Loan lifeline to eurozone business opens up: ECB survey

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The flow of lending to small and medium businesses has speeded up, a survey from the European Central Bank (ECB) showed on Friday, in a welcome signal that the fuel line of funding is opening up.

Credit is the lifeblood of global economies, and will be crucial to forecast eurozone growth of 1.7 percent this year.

The poll suggested that in the third quarter the 16-nation economic recovery was getting support from bank credits, although an ECB survey in late September suggested that softer demand might still be holding back lending to businesses.

Referring to small and medium enterprises, the ECB said that "the overall financial situation of SMEs has generally improved at the euro area level during the period from March to September 2010."

The latest survey covered 5,312 firms.

The proportion of SMEs which reported it was harder to get bank loans fell by almost half to 24 percent from 42 percent in the previous survey.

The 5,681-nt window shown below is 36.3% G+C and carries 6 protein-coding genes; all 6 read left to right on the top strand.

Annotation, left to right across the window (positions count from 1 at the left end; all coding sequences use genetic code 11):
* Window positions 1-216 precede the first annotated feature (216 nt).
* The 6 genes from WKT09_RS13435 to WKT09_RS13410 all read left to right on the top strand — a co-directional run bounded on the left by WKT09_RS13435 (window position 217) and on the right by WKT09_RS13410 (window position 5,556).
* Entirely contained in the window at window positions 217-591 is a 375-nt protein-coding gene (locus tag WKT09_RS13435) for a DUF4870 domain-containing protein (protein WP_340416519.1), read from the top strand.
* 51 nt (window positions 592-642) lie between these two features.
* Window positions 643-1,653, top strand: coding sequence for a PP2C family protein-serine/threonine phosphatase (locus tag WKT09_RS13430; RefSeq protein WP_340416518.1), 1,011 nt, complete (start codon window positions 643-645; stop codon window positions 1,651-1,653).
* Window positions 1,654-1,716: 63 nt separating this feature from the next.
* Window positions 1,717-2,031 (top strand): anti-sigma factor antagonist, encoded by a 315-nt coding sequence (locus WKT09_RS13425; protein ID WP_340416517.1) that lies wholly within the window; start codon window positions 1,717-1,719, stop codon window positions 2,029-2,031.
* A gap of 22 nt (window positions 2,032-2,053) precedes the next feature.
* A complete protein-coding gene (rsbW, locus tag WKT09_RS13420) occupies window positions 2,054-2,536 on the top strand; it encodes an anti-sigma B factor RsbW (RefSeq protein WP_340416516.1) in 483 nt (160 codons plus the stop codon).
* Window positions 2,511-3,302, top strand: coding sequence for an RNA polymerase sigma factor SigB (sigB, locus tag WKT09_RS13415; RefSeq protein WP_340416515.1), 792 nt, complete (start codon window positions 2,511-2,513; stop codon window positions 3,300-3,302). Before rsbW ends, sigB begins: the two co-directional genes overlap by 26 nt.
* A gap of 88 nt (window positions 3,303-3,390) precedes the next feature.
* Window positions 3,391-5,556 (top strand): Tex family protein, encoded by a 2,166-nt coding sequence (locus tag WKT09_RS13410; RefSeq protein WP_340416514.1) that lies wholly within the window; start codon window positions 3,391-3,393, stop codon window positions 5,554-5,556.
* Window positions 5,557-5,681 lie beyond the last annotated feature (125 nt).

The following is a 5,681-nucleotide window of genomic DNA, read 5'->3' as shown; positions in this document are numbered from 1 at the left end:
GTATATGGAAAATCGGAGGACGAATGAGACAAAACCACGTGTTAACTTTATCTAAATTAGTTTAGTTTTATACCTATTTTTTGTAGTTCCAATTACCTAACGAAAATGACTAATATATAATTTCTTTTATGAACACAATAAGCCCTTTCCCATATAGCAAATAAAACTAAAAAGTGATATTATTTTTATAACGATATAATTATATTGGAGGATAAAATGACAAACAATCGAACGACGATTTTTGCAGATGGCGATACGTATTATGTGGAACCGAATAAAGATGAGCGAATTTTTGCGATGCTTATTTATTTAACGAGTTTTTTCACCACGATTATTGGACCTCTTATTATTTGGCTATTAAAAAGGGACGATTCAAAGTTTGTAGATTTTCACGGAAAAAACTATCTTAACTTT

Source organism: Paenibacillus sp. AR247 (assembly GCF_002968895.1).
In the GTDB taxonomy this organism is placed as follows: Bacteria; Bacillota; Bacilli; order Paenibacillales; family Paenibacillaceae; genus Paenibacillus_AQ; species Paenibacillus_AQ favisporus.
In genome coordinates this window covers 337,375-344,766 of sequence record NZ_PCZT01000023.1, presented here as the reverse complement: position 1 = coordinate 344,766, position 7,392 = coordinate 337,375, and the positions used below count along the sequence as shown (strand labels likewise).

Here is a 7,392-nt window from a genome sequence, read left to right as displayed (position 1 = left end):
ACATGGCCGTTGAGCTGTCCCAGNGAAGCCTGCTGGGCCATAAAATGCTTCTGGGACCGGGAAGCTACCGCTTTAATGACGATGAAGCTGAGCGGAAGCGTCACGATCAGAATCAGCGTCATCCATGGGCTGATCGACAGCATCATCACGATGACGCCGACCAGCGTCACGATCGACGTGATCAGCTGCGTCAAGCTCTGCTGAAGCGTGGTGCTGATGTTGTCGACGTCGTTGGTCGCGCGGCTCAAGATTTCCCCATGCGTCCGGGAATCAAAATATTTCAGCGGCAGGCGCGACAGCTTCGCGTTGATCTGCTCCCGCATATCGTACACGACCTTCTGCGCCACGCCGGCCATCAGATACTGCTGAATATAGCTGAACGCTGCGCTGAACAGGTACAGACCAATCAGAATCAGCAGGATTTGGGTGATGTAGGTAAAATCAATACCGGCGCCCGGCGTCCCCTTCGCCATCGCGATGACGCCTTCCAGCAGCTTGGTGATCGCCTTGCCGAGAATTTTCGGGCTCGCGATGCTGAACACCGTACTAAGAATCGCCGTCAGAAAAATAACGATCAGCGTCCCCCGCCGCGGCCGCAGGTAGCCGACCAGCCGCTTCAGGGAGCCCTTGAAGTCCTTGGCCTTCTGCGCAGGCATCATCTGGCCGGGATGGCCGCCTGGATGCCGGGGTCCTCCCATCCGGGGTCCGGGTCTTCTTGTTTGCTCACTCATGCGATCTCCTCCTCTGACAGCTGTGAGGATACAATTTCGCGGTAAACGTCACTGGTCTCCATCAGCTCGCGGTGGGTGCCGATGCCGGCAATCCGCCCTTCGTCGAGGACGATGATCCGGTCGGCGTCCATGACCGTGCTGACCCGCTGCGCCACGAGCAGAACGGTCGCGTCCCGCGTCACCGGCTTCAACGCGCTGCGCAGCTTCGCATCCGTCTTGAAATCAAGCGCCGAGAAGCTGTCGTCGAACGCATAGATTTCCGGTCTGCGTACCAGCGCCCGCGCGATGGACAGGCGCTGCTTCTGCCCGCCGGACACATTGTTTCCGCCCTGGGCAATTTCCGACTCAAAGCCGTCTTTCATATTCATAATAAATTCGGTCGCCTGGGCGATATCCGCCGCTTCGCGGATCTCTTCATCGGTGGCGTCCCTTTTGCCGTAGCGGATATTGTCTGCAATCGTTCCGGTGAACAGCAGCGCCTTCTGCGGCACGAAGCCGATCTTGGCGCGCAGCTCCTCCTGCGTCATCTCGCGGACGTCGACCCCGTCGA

Meanwhile, 12 percent of the companies said they were finding it easier to get loans, a slight increase from the previous finding of 10 percent.

Companies said the factors which had an impact on credit availability had improved, "especially those concerning the economic outlook.

"SMEs reported broadly unchanged needs for external financing between March and September," while large companies said most of their loan applications were accepted and the financial situation "showed clear signs of improvement."

The ECB said last month that overall private sector lending had picked up in August, but that lending to companies fell by 1.1 percent following a drop of 1.4 percent in July.

© 2010 AFP

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